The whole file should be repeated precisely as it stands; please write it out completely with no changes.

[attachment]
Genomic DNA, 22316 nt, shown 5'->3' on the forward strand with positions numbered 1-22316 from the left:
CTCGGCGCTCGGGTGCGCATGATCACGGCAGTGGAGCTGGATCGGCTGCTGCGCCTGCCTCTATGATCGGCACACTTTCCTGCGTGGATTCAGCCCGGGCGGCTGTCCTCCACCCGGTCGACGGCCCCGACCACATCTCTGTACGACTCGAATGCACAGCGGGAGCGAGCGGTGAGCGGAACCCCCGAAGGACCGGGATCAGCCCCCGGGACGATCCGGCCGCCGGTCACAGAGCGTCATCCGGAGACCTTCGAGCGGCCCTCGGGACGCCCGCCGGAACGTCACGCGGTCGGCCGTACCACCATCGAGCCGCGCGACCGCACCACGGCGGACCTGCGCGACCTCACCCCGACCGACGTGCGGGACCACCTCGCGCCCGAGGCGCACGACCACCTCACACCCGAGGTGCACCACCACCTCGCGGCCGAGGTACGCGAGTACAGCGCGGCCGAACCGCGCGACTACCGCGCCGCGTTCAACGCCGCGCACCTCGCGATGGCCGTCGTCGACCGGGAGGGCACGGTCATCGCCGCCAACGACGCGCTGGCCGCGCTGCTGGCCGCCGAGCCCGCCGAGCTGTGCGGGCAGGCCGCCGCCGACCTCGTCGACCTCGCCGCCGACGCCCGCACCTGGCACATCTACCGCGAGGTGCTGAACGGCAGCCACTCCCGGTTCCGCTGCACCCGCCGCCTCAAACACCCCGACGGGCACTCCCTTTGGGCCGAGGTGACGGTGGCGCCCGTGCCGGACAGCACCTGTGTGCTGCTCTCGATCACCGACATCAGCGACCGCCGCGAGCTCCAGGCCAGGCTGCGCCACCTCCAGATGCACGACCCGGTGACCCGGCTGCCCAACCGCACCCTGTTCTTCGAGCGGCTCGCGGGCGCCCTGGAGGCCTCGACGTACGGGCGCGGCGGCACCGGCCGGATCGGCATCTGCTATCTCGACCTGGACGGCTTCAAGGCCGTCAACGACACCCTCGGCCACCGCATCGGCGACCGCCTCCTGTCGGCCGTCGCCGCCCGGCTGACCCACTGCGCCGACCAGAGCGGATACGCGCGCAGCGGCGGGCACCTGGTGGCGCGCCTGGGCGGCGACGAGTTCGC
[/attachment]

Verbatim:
Genomic DNA, 22316 nt, shown 5'->3' on the forward strand with positions numbered 1-22316 from the left:
CTCGGCGCTCGGGTGCGCATGATCACGGCAGTGGAGCTGGATCGGCTGCTGCGCCTGCCTCTATGATCGGCACACTTTCCTGCGTGGATTCAGCCCGGGCGGCTGTCCTCCACCCGGTCGACGGCCCCGACCACATCTCTGTACGACTCGAATGCACAGCGGGAGCGAGCGGTGAGCGGAACCCCCGAAGGACCGGGATCAGCCCCCGGGACGATCCGGCCGCCGGTCACAGAGCGTCATCCGGAGACCTTCGAGCGGCCCTCGGGACGCCCGCCGGAACGTCACGCGGTCGGCCGTACCACCATCGAGCCGCGCGACCGCACCACGGCGGACCTGCGCGACCTCACCCCGACCGACGTGCGGGACCACCTCGCGCCCGAGGCGCACGACCACCTCACACCCGAGGTGCACCACCACCTCGCGGCCGAGGTACGCGAGTACAGCGCGGCCGAACCGCGCGACTACCGCGCCGCGTTCAACGCCGCGCACCTCGCGATGGCCGTCGTCGACCGGGAGGGCACGGTCATCGCCGCCAACGACGCGCTGGCCGCGCTGCTGGCCGCCGAGCCCGCCGAGCTGTGCGGGCAGGCCGCCGCCGACCTCGTCGACCTCGCCGCCGACGCCCGCACCTGGCACATCTACCGCGAGGTGCTGAACGGCAGCCACTCCCGGTTCCGCTGCACCCGCCGCCTCAAACACCCCGACGGGCACTCCCTTTGGGCCGAGGTGACGGTGGCGCCCGTGCCGGACAGCACCTGTGTGCTGCTCTCGATCACCGACATCAGCGACCGCCGCGAGCTCCAGGCCAGGCTGCGCCACCTCCAGATGCACGACCCGGTGACCCGGCTGCCCAACCGCACCCTGTTCTTCGAGCGGCTCGCGGGCGCCCTGGAGGCCTCGACGTACGGGCGCGGCGGCACCGGCCGGATCGGCATCTGCTATCTCGACCTGGACGGCTTCAAGGCCGTCAACGACACCCTCGGCCACCGCATCGGCGACCGCCTCCTGTCGGCCGTCGCCGCCCGGCTGACCCACTGCGCCGACCAGAGCGGATACGCGCGCAGCGGCGGGCACCTGGTGGCGCGCCTGGGCGGCGACGAGTTCGC